Walk Through Westminster:
Middle School Edition
Are you raising a tween or a pre-teen?
Are you worried about the changes that are headed your way? Scared because of your OWN middle school experience?
Middle school at a classical Christian school looks a little different. We know that adolescence is not a mistake, but a God-ordained time of final preparation of a child for adult maturity and independence. Yet all too often, we want to ignore these incredibly formative years and wait for the students to “grow up!” However, it is during these years that most students build their identity and make formational life decisions about their faith, their self-worth, and their goals in life.
Described by Dorothy Sayers in 1947, this stage is "characterized by contradicting, answering back, liking to 'catch people out' (especially one's elders).... its nuisance-value is very high." It should, therefore, not surprise us when these tweens begin to behave in exactly the way they were created to behave.
If you're asking yourself, "How do I nurture my child when he is pulling away from me?" "What is shaping my child’s character and how do I respond at home?" or "How can school possibly help me?" then come see
for yourself at our next “Walk Westminster” open house on February 27. RSVP for your tour time at the link below.
During this special tour experience, you will have the chance to tour the campus, visit classrooms, and view projects and experiments—all with two of our stellar student ambassadors. You will also have the opportunity to meet some of our wonderful Westminster parents!
Reservations required. We look forward to having you join us for a Walk Through Westminster!
Why Come to Westminster?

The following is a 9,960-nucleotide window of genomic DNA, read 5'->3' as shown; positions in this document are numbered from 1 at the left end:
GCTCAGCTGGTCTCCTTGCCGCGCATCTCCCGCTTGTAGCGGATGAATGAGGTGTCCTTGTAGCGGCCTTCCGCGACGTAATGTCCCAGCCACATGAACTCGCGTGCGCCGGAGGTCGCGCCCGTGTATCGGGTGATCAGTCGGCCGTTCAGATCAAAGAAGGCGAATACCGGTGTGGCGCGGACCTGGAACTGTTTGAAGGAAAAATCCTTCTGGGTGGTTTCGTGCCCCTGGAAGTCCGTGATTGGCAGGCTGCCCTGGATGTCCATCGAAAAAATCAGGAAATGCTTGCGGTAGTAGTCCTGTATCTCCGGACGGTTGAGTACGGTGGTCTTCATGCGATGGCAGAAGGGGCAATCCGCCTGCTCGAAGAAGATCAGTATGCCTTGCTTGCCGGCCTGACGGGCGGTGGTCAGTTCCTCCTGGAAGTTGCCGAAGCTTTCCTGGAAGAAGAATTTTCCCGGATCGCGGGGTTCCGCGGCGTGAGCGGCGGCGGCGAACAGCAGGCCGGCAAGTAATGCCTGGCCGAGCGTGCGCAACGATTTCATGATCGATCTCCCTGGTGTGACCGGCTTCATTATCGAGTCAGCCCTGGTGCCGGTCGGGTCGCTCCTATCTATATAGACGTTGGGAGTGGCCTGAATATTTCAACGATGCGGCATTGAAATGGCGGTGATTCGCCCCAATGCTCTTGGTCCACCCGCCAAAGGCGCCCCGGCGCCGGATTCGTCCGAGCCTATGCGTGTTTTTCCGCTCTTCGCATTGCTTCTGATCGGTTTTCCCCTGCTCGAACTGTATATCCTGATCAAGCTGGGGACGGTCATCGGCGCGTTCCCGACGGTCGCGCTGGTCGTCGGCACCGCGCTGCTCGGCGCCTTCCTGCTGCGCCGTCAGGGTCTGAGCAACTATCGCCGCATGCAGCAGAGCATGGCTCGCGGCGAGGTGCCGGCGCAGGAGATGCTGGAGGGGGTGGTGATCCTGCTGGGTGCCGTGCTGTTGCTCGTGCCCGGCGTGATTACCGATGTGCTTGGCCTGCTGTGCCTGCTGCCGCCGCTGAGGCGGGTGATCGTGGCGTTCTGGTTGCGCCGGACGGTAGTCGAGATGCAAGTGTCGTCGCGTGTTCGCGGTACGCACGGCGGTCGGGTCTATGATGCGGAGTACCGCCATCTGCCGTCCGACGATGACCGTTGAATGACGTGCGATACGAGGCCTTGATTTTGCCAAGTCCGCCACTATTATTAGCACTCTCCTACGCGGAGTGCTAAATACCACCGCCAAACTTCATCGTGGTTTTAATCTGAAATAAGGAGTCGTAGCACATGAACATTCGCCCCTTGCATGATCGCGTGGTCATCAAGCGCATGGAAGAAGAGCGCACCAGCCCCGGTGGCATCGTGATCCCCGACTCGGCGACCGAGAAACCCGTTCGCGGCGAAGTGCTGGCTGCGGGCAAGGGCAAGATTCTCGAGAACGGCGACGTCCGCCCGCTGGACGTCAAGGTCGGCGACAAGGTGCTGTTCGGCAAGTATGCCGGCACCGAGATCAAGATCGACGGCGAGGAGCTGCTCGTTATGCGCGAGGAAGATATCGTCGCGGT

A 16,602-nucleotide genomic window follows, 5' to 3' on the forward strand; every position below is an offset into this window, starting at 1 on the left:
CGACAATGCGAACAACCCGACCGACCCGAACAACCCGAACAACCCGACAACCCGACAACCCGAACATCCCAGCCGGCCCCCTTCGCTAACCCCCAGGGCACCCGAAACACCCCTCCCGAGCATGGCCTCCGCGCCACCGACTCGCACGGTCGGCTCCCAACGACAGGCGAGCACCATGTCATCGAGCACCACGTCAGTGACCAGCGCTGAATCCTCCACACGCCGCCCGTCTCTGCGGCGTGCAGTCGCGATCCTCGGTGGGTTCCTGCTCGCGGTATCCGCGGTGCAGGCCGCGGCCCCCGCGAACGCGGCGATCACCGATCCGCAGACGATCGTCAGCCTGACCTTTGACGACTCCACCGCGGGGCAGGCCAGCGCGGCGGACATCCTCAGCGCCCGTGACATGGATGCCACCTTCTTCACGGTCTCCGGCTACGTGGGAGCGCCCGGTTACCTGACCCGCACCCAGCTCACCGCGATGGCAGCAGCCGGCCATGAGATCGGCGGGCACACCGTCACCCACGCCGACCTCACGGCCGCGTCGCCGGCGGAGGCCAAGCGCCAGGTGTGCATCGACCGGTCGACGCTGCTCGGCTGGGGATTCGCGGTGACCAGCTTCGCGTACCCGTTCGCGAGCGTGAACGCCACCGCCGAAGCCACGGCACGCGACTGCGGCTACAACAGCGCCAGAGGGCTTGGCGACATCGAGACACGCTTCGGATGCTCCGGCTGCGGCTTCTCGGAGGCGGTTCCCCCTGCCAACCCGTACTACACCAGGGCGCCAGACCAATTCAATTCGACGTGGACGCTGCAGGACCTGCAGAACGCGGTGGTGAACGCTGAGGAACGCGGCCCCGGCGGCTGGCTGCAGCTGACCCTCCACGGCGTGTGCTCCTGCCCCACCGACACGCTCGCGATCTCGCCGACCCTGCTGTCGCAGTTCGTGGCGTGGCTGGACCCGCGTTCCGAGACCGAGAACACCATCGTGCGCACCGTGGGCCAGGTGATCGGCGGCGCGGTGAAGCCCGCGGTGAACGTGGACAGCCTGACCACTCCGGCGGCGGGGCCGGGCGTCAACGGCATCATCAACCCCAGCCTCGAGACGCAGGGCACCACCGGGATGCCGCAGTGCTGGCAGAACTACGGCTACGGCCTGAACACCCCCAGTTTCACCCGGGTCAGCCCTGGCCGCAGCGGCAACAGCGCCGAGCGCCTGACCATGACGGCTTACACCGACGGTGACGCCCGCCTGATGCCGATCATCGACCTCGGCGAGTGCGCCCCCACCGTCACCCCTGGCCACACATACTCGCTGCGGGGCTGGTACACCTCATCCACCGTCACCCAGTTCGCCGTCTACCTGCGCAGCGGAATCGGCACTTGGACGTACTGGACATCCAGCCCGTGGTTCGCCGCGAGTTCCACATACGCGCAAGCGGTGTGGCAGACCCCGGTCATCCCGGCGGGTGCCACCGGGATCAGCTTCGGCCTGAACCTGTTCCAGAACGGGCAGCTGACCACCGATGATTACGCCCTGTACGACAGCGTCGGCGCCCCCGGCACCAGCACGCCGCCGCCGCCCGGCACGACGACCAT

At Westminster, we want our students’ education to prepare them for the future, not just prepare them to pass a test. Our goals differ from most schools today, with an emphasis on the arts, humanities, and Scripture. We want our students to understand that all truth is God’s truth and it is impossible to learn about anything without the Scriptures at the center of our subjects. This philosophy is reflected in the way we teach our curriculum from JK all the way through graduation.
Education for formation
Development of critical thinking – “Why?”
Emphasis on the true, good, and beautiful
Integrated interdisciplinary learning
Appreciation of Western Civilization
Latin taught as a core requirement
Humanities and fine arts emphasis
Requires the student to learn how to learn
Mastery as working to one’s fullest potential
Lifelong love of learning as the ultimate goal
Truth is objective, knowable, and absolute
Parents as primary educators
Education for information
Development of correct procedures – “How?”
Emphasis on politically correct
Fragmented and disjointed learning
Critique of Western Civilization
Latin as an elective
Requires the student to learn how to pass tests
Mastery as measured by test grades
Graduation as the ultimate goal
Truth is subjective, relative, and individual
Teachers as primary educators